I suppose every guitarist has a certain something, a special message…
I think we chose well in the guitars. For example, I couldn’t get by without José Antonio Rodríguez, who did the siguiriya, and the bulería of Morao. Each one has his special thing that makes it great. And that’s how it was with all of them: Juan Carlos Romero, Miguel Ángel Cortés for the taranta, Niño de Pura, Diego del Morao, Dani Méndez who did wonders with ”Alfonsina y el Mar”. All of them, each one did a fine job with his bit. Behind this modernistic record cover, there’s a world of good feelings, of greatness, of good flamenco that you just don’t find any more.
“I like to focus on a pretty face, an old lady’s hair…I have to sing for someone somehow”
If I’m not mistaken, the record opens with a taranta…that’s a little surprising nowadays.
Of course…I’m not trying to fool anyone. The fakes are the ones who are selling flamenquito as flamenco. They’re not selling fusion, but confusion. If you want to sell jazz, or gospel, or any other kind of music, go right ahead, but don’t use the word “flamenco”, because the word is loaded, and represents something very great.
On the cover we see a Pele who looks straight from the Bronx, or Havana…
I look like an old man…a veteran of something, but I don’t know what.
An old jazz musician…
Or boleros…I’m not sure.
El Pele has voice and heart…which comes first?
Without a heart, you haven’t got anything. A voice is good for peddling fish in the morning…or beans: “garbanzooooos!” But without a heart, you can’t even sell in the market. Having a heart is basic in order to sing siguiriyas. And anyone who’s heard me recently, knows I’m a different Pele, not as crazy as before. Not so bohemian, although you never really lose that. Before, I might tell my wife I was going for a cup of coffee, and I’d go to Brazil with a backpack and a baseball cap. That’s finished, now I’m a responsible person, especially in flamenco. Like I said before, I spend hours studying to be able to leave something for the future, so people can remember El Pele for his contribution.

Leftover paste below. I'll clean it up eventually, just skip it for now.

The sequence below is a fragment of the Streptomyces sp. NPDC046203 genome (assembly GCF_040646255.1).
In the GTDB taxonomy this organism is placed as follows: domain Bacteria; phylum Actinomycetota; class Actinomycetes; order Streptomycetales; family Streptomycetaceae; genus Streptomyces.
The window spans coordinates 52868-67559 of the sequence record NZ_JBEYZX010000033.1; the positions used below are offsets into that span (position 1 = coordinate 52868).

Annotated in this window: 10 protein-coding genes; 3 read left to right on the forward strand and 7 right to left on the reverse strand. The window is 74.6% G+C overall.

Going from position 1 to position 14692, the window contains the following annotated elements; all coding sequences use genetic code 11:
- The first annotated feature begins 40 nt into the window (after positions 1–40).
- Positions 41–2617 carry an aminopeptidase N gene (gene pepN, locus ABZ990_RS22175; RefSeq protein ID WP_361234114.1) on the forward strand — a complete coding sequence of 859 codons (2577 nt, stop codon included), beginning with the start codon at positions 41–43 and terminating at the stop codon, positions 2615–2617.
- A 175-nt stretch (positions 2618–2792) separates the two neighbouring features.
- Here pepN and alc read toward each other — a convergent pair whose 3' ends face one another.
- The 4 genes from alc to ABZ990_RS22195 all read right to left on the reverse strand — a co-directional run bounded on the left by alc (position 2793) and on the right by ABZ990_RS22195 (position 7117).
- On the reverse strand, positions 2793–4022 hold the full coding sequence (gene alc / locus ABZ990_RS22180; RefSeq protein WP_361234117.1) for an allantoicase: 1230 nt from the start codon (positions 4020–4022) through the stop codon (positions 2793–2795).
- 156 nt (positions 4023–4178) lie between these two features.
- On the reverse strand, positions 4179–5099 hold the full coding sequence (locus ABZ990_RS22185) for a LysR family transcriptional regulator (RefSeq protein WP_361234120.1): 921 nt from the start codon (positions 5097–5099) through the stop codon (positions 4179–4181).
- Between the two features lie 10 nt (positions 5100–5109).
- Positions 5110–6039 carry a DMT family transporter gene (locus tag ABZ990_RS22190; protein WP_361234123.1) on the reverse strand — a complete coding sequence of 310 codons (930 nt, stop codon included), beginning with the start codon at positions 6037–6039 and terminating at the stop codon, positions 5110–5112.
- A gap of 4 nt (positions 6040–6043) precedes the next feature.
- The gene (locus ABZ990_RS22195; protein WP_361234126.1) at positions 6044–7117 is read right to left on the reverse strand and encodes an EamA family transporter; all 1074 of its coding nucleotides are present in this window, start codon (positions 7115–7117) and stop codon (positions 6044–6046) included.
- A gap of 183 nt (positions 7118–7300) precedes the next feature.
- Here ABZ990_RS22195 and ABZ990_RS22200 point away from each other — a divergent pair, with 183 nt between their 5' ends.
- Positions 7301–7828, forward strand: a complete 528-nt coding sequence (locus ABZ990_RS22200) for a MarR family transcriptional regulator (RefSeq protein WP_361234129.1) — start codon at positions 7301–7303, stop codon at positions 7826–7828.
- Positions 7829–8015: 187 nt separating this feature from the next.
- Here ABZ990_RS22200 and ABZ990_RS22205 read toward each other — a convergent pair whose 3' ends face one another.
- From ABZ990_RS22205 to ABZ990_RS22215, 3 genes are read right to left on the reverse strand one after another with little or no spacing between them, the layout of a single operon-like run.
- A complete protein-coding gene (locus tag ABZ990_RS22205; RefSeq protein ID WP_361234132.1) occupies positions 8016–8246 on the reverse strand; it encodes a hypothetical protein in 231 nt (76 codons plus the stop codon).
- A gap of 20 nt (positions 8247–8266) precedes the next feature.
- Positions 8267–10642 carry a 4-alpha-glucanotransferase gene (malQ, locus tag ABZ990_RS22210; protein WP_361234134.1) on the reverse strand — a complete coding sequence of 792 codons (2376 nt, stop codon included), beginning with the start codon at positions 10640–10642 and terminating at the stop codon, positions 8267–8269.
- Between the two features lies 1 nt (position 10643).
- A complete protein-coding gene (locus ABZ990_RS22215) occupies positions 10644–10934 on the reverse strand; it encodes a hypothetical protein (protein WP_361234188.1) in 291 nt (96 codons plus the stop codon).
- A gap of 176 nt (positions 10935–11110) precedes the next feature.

“Thank god you exist!”
I remember a few years back, you came to sing at the Cajamadrid festival with a horrible cold. And yet, you sang your heart out…that’s being a real professional.
It’s commitment to the profession.
You know that for a Pele concert, a lot of people aren’t completely convinced, they think “let’s see how it goes today…”
Yeah, people want to see what I can surprise them with, because I never do the same concert twice, even if it’s the same cantes. I spend three or four days rehearsing with the musicians, and when it comes time for the concert, I change everything up on stage. I like spontaneity, I like sparks to fly… During a performance, I like to focus on a pretty face, an old lady’s hair…I have to sing for someone somehow.
The last time I attended a Pele recital was at the Ciutat Vella Festival in Barcelona. The following day I wrote in this same magazine: ‘I’m now a Pele fan’.
Shit! So that was you who wrote you were no longer rooting for the Madrid team or anyone else?!
Yeah, that was me. So my question is, when I finally hear your new record, will I still be able to say that?
Yes yes yes…of course. Like I said before, I’m not trying to fool anyone. I don’t open the record with bulerías, but taranta, which is as important as any rhythmic cante. I think anyone who listens to the record can become a flamenco fan, which is what I’m hoping for, to create a love for flamenco without anything phoney.
Ok, so we’ll still be Pele fans…
That’s my hope…not my intention, but my hope.
When the interview was over, while I was taking some pictures of him, El Pele, brimming with emotion, commented that several weeks ago, in Puente Genil, Fosforito gave him a big bear hug after a recital and said “Thank god you exist, I hadn’t heard siguiriyas sung like that in years!” Without even having heard the record, I share the opinion of maestro Fosforito. And once again my opinion is reinforced: El Pele is a force of nature.